The U.S. is finally ready for steamy “Betty Blue”

The 1986 French film comes to Minneapolis as its intended three-hours of naked glory.

Betty and her lover Zorg in the first throes of twitterpation.
PHOTO COURTESY LANDMARK THEATERS

Ashley Goetz

Betty and her lover Zorg in the first throes of twitterpation. PHOTO COURTESY LANDMARK THEATERS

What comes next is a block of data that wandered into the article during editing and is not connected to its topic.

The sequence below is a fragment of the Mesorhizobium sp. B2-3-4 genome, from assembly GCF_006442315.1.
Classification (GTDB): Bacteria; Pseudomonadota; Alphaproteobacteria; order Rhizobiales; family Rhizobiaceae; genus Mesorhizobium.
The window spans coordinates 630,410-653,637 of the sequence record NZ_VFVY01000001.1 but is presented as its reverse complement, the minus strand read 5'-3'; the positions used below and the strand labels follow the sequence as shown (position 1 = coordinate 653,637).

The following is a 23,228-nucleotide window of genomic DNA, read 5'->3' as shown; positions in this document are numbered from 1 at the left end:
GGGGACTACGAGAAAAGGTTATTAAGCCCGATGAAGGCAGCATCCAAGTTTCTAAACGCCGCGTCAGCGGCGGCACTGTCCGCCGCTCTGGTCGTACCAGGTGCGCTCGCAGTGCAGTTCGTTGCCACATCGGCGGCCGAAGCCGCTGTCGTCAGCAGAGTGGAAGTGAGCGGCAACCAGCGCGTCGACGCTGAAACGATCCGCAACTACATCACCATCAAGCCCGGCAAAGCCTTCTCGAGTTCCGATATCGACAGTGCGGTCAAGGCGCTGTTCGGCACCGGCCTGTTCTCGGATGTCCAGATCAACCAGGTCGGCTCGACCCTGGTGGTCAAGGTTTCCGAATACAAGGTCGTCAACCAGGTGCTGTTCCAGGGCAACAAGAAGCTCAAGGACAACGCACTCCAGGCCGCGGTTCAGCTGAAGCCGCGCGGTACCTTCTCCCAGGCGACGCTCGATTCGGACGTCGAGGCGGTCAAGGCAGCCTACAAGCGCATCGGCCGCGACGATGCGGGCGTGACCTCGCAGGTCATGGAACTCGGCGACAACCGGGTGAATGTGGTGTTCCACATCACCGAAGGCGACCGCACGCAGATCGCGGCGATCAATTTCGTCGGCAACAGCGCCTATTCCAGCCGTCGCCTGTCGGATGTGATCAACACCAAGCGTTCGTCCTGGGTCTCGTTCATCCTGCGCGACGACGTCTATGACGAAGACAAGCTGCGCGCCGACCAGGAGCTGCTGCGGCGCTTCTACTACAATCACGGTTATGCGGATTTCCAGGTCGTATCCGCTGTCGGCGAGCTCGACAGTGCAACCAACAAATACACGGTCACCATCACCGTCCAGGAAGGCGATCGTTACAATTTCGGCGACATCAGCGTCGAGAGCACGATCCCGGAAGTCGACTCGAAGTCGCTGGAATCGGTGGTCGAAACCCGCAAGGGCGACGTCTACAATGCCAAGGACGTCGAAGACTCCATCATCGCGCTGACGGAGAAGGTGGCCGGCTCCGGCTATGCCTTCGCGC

âÄúBetty BlueâÄù DIRECTED BY: Jean-Jacques Beineix STARRING: Béatrice Dalle, Jean-Hugues Anglade RATED: Not rated SHOWING: Edina Cinema Exclusive one week engagement begins July 24) âÄúI had known Betty for a week. We screwed every night. The forecast was for storms.âÄù So are the opening lines of French film âÄúBetty Blue,âÄù spoken by its lazily handsome narrator, Zorg. And so begins a torrid love story, a quintessentially French sort (lots of sex) that stunned audiences 20 years ago and continues to do so today, as an exclusive three hour directorâÄôs cut is finally being released. âÄúBetty BlueâÄù was released in 1986 and created a shockwave of controversy for its seriously explicit sex scenes, which look so genuine some speculated over exactly how much was faked. For the first time in the United States, itâÄôs being shown in its entirety, as was intended by its director Jean-Jacques Beineix . A whole extra hour is being added to the film to the delight of the cinema community, many of whom value âÄúBetty BlueâÄù as an important touchstone of French film. Betty (Béatrice Dalle ) is beautiful, a tempest of dark hair and fiercely burning eyes. She and the narrator are in the midst of a passionate love affair, and since the movie comes from France, that passion is explicitly proven in all sorts of different positions and manners. Within the confines of their little beachside cottage, Zorg (Jean-Hughes Anglade ) and Betty experience all the greatest highs of what is referred to as âÄúlâÄôamour fouâÄù (crazy love) âÄî infatuation, obsession, a quick whirlwind trip down the rabbit hole known as desire. But wait, thereâÄôs a catch: Zorg soon learns that Betty is bonkers. And not exactly crazy in love, but the straight-up brand of crazy that drives her to burn down houses, stab a woman in the chest with a fork and descend into madness. âÄúBetty BlueâÄù seems to inspire either an obsessive, Betty-worthy love or loathing from audience and critics alike. Roger Ebert hates it , but âÄúProzac NationâÄù scribe (and sometimes batty word volcano) Elizabeth Wurtzel examines BettyâÄôs eventual breakdown at length in her 1998 exodus, âÄúBitch: In Praise of Difficult Women. âÄù And BettyâÄôs beautiful, wild-woman craziness is the movieâÄôs ultimate draw; her descent into insanity makes the movie worth seeing. WurtzelâÄôs notion of the âÄúcrazy womanâÄù is at full play in âÄúBetty Blue.âÄù Betty destroys things like a tornado, while still wrapping Zorg around her finger since she was such a charming and free spirit when they first met. Wurtzel compares her to Edie Sedgwick, âÄúMost guys do not want to get involved with a girl on fire.âÄù Like a bout of madness, âÄúBetty BlueâÄù veers from a depiction of the first glints of love and passion that is red hot with sexiness to the ugliness and filth of a great unraveling. Beineix makes the slightest changes in the scenery to reflect their emotional ruin. For example, dirty dishes pile up as Zorg and BettyâÄôs life begins to swerve out of control. When not focusing on the gray, the cinematics flirt with the region beyond rated R. The film opens with the couple in flagrante delicto beneath a print of the Mona Lisa. ItâÄôs not the soft focus sex of big budget Hollywood movies, but instead the much more intimate, though unnerving, reality of intercourse often only shown in foreign film. Beineix was one of FranceâÄôs best known âÄúnew New WaveâÄù directors, whose first movie âÄúDiva âÄù was a surprise hit. His second attempt, âÄúMoon in the Gutter ,âÄù was a colossal failure. However, âÄúBetty BlueâÄù, garnered a Best Foreign Film Oscar nod and the accolades of all sorts of critics. The addition of the new footage fills important holes in the storyline and further develops the motivations behind the characters. Beineix told The Hollywood Interview âÄî a blog that features interviews with actors and directors âÄî that his original was actually four hours long, but he cut it to a reasonable length to âÄúmake the distributors happy.âÄù âÄúI cut a lot of the intermediary scenes, focused as much as possible on the action and suppressed secondary characters,âÄù he said in an interview with Landmark Theaters, who are distributing the new cut throughout the nation. âÄúIt resulted in box office success and received critical acclaim. From there, I reinvested part of my share into a directorâÄôs cut, which is the original version. By doing so, I ended the doubts I had about my own artistic integrity.âÄù Like any livewire, Betty brims with vigor, as those who possess a powerful life-light often do. However, those sorts of lights always burn out and watching the process of a breakdown, however naked and frenetic it may be, is the reason âÄúBetty BlueâÄù continues to captivate a jaded audience today.